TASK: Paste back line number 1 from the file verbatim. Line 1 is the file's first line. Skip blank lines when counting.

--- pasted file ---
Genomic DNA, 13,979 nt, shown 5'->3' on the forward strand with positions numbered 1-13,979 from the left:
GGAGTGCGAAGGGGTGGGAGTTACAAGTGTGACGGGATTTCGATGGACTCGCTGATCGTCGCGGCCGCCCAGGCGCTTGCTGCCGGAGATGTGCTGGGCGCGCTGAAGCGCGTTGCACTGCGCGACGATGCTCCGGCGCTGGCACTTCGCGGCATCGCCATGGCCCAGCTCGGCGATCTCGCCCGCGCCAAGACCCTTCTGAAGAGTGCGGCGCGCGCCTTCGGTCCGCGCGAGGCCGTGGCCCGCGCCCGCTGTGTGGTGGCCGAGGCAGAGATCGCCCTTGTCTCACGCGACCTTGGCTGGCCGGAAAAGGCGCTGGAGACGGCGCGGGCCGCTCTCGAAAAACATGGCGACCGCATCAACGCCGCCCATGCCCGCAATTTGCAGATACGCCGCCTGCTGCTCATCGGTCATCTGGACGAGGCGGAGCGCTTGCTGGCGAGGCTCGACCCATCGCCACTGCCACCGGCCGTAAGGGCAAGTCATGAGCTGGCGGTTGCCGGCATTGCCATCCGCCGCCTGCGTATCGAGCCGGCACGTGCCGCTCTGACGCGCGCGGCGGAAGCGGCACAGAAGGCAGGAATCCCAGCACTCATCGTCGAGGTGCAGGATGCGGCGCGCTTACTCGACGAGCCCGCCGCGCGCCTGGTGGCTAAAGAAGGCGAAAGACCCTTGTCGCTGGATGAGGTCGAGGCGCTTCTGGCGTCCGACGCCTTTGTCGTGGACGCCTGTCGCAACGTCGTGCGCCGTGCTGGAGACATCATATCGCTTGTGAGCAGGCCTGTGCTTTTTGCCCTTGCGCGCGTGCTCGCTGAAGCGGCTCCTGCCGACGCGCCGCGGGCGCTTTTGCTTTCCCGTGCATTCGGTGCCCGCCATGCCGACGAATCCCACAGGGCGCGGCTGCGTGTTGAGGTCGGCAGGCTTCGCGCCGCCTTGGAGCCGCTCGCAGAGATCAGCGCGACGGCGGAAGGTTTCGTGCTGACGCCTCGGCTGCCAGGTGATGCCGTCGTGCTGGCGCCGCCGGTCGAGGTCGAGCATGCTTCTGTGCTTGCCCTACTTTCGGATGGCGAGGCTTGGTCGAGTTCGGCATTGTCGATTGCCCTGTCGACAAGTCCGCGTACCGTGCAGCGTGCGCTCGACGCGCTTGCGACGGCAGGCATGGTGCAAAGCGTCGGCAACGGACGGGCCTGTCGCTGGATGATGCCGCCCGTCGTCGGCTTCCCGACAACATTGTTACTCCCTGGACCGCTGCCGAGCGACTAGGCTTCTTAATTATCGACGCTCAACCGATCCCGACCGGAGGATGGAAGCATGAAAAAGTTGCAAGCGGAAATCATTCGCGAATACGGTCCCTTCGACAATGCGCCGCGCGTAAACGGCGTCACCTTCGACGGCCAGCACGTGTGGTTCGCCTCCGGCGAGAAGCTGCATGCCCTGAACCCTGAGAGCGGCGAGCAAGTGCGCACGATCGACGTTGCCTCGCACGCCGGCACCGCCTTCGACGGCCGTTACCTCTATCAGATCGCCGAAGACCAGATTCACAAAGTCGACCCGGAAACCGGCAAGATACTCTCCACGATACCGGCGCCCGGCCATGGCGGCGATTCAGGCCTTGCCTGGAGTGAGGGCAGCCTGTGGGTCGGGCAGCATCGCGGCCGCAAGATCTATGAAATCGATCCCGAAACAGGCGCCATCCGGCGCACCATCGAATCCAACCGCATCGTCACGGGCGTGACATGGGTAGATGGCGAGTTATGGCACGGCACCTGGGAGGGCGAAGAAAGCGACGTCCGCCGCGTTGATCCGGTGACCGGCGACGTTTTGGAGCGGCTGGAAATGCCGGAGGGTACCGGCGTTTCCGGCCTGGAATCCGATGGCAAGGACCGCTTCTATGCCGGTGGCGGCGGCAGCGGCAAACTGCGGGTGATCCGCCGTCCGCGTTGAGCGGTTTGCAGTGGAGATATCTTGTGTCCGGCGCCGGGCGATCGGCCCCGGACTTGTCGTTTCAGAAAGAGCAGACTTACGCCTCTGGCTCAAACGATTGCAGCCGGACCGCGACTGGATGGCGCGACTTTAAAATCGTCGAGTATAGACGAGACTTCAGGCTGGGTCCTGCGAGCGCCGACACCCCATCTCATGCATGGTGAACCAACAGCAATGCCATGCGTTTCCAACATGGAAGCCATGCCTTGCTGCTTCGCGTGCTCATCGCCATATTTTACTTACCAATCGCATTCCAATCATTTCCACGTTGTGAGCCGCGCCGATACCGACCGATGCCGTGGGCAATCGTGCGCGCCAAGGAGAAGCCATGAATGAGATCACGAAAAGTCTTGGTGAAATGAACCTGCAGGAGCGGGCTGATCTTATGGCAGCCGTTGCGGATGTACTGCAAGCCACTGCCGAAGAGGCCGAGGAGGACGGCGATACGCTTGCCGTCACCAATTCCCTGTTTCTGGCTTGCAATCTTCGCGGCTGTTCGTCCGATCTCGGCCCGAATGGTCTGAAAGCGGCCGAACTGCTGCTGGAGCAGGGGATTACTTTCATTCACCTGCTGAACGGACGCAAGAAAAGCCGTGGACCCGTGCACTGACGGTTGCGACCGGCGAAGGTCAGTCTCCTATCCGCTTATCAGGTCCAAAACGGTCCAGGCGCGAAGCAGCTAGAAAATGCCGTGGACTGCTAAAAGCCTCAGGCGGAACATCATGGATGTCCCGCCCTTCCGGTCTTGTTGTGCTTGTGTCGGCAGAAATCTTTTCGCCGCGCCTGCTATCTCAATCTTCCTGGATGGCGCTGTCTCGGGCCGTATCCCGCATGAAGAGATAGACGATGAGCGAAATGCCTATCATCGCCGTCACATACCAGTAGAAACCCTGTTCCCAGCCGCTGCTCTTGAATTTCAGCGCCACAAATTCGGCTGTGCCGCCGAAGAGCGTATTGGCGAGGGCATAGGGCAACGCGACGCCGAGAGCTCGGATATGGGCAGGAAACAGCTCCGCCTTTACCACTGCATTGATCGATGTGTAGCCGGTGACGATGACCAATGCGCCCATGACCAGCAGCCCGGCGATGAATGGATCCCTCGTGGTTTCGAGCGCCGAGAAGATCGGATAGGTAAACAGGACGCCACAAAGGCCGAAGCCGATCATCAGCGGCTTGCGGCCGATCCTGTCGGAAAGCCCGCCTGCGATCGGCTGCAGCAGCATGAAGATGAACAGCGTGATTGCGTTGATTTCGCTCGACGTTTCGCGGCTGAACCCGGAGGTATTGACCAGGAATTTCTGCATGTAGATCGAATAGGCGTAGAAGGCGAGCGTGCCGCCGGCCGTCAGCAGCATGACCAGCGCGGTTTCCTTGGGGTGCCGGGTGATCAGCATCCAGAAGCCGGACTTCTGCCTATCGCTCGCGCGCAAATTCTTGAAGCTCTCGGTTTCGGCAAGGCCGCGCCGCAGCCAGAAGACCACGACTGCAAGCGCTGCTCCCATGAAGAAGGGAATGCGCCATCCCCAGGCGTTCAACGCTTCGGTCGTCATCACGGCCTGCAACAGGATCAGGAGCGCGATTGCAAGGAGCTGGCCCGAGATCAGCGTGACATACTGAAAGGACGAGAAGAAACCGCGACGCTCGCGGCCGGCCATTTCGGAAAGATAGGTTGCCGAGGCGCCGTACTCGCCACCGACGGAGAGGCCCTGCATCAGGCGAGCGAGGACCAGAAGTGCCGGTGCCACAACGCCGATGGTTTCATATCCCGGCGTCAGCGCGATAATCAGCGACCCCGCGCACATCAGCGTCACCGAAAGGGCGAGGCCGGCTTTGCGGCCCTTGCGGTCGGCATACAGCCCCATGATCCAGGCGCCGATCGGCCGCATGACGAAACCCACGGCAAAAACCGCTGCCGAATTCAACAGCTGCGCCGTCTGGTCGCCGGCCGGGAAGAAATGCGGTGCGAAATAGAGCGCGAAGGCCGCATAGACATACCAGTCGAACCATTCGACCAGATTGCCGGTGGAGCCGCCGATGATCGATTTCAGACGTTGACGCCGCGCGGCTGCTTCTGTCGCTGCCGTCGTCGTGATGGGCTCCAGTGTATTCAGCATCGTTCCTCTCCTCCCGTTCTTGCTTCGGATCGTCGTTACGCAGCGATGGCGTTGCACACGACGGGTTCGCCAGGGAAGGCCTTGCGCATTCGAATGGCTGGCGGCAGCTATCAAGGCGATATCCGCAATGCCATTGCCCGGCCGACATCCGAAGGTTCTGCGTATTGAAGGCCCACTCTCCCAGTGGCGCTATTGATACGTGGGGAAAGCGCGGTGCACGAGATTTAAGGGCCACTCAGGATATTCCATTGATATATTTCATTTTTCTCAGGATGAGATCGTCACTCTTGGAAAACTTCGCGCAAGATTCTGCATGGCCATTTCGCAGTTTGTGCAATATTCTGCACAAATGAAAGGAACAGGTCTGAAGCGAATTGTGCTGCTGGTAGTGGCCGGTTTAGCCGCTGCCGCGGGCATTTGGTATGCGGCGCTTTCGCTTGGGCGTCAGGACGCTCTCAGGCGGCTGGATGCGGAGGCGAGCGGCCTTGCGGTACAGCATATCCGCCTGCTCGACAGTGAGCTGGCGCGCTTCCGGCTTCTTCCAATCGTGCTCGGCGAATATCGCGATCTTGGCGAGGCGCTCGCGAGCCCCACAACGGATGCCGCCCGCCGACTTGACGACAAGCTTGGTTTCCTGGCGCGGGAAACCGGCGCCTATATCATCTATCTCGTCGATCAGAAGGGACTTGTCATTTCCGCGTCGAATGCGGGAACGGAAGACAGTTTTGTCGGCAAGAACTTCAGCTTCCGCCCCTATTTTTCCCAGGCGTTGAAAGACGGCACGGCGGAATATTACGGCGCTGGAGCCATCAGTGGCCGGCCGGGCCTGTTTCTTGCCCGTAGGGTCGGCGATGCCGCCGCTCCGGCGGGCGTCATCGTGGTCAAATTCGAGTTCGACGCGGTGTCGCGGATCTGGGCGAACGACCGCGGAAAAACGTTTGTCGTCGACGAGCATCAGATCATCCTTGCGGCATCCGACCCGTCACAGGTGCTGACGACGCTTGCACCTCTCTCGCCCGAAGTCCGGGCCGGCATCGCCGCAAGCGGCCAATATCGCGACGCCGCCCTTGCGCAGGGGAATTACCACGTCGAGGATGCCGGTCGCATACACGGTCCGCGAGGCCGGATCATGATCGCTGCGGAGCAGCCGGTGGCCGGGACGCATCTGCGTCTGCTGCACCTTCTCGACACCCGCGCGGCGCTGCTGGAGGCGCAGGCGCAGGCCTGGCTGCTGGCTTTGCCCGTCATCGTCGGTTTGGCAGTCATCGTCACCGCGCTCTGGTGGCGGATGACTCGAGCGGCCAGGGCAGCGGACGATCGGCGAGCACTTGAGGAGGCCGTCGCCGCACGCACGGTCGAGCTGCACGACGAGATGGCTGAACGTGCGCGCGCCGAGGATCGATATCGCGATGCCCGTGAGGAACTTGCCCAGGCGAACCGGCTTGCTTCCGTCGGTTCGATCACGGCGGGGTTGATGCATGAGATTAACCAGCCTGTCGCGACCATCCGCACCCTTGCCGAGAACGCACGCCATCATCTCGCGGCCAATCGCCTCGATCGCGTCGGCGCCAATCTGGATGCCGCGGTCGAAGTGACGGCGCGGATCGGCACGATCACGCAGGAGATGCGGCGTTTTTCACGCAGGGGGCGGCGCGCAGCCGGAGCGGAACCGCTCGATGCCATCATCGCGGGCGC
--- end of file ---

Genomic DNA, 13,979 nt, shown 5'->3' on the forward strand with positions numbered 1-13,979 from the left: